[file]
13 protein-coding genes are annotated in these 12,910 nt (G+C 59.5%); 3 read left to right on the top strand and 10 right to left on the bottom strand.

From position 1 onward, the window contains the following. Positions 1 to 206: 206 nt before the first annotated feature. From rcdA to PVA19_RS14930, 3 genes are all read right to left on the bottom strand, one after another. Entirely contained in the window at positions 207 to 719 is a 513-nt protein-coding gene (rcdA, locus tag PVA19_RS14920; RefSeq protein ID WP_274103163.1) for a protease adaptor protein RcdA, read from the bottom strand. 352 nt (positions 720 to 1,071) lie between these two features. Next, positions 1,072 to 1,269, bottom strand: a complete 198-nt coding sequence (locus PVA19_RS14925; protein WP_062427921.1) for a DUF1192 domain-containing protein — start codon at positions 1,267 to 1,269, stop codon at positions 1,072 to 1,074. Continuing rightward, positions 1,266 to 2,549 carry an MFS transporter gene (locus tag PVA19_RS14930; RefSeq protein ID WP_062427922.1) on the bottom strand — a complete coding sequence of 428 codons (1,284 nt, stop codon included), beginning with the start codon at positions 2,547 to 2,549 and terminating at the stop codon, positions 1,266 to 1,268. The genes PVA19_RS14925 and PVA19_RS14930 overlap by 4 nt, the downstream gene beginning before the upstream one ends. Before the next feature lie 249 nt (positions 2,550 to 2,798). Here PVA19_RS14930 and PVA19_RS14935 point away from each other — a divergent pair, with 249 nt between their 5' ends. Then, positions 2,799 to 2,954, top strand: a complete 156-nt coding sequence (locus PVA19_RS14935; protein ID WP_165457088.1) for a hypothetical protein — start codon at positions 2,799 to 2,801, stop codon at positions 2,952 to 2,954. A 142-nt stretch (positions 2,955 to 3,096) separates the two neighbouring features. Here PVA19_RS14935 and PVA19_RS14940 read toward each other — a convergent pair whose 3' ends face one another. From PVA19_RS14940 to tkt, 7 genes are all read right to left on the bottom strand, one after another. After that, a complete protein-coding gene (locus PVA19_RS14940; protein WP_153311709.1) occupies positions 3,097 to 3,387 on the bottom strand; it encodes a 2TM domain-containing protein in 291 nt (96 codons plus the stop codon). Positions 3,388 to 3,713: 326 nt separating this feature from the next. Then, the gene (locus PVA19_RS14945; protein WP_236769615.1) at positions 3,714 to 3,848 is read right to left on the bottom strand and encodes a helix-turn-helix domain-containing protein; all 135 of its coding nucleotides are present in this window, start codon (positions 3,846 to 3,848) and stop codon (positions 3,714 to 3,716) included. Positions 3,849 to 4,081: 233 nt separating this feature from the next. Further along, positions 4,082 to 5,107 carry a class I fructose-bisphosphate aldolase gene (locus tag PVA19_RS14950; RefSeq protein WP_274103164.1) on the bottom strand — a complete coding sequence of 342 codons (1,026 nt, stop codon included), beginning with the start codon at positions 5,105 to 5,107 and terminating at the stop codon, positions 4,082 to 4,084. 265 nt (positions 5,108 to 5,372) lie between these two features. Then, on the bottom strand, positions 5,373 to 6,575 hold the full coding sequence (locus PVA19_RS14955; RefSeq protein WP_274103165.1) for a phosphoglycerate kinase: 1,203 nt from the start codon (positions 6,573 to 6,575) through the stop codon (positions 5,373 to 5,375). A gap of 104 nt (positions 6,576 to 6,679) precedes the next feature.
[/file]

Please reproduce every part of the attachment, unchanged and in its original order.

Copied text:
13 protein-coding genes are annotated in these 12,910 nt (G+C 59.5%); 3 read left to right on the top strand and 10 right to left on the bottom strand.

From position 1 onward, the window contains the following. Positions 1 to 206: 206 nt before the first annotated feature. From rcdA to PVA19_RS14930, 3 genes are all read right to left on the bottom strand, one after another. Entirely contained in the window at positions 207 to 719 is a 513-nt protein-coding gene (rcdA, locus tag PVA19_RS14920; RefSeq protein ID WP_274103163.1) for a protease adaptor protein RcdA, read from the bottom strand. 352 nt (positions 720 to 1,071) lie between these two features. Next, positions 1,072 to 1,269, bottom strand: a complete 198-nt coding sequence (locus PVA19_RS14925; protein WP_062427921.1) for a DUF1192 domain-containing protein — start codon at positions 1,267 to 1,269, stop codon at positions 1,072 to 1,074. Continuing rightward, positions 1,266 to 2,549 carry an MFS transporter gene (locus tag PVA19_RS14930; RefSeq protein ID WP_062427922.1) on the bottom strand — a complete coding sequence of 428 codons (1,284 nt, stop codon included), beginning with the start codon at positions 2,547 to 2,549 and terminating at the stop codon, positions 1,266 to 1,268. The genes PVA19_RS14925 and PVA19_RS14930 overlap by 4 nt, the downstream gene beginning before the upstream one ends. Before the next feature lie 249 nt (positions 2,550 to 2,798). Here PVA19_RS14930 and PVA19_RS14935 point away from each other — a divergent pair, with 249 nt between their 5' ends. Then, positions 2,799 to 2,954, top strand: a complete 156-nt coding sequence (locus PVA19_RS14935; protein ID WP_165457088.1) for a hypothetical protein — start codon at positions 2,799 to 2,801, stop codon at positions 2,952 to 2,954. A 142-nt stretch (positions 2,955 to 3,096) separates the two neighbouring features. Here PVA19_RS14935 and PVA19_RS14940 read toward each other — a convergent pair whose 3' ends face one another. From PVA19_RS14940 to tkt, 7 genes are all read right to left on the bottom strand, one after another. After that, a complete protein-coding gene (locus PVA19_RS14940; protein WP_153311709.1) occupies positions 3,097 to 3,387 on the bottom strand; it encodes a 2TM domain-containing protein in 291 nt (96 codons plus the stop codon). Positions 3,388 to 3,713: 326 nt separating this feature from the next. Then, the gene (locus PVA19_RS14945; protein WP_236769615.1) at positions 3,714 to 3,848 is read right to left on the bottom strand and encodes a helix-turn-helix domain-containing protein; all 135 of its coding nucleotides are present in this window, start codon (positions 3,846 to 3,848) and stop codon (positions 3,714 to 3,716) included. Positions 3,849 to 4,081: 233 nt separating this feature from the next. Further along, positions 4,082 to 5,107 carry a class I fructose-bisphosphate aldolase gene (locus tag PVA19_RS14950; RefSeq protein WP_274103164.1) on the bottom strand — a complete coding sequence of 342 codons (1,026 nt, stop codon included), beginning with the start codon at positions 5,105 to 5,107 and terminating at the stop codon, positions 4,082 to 4,084. 265 nt (positions 5,108 to 5,372) lie between these two features. Then, on the bottom strand, positions 5,373 to 6,575 hold the full coding sequence (locus PVA19_RS14955; RefSeq protein WP_274103165.1) for a phosphoglycerate kinase: 1,203 nt from the start codon (positions 6,573 to 6,575) through the stop codon (positions 5,373 to 5,375). A gap of 104 nt (positions 6,576 to 6,679) precedes the next feature.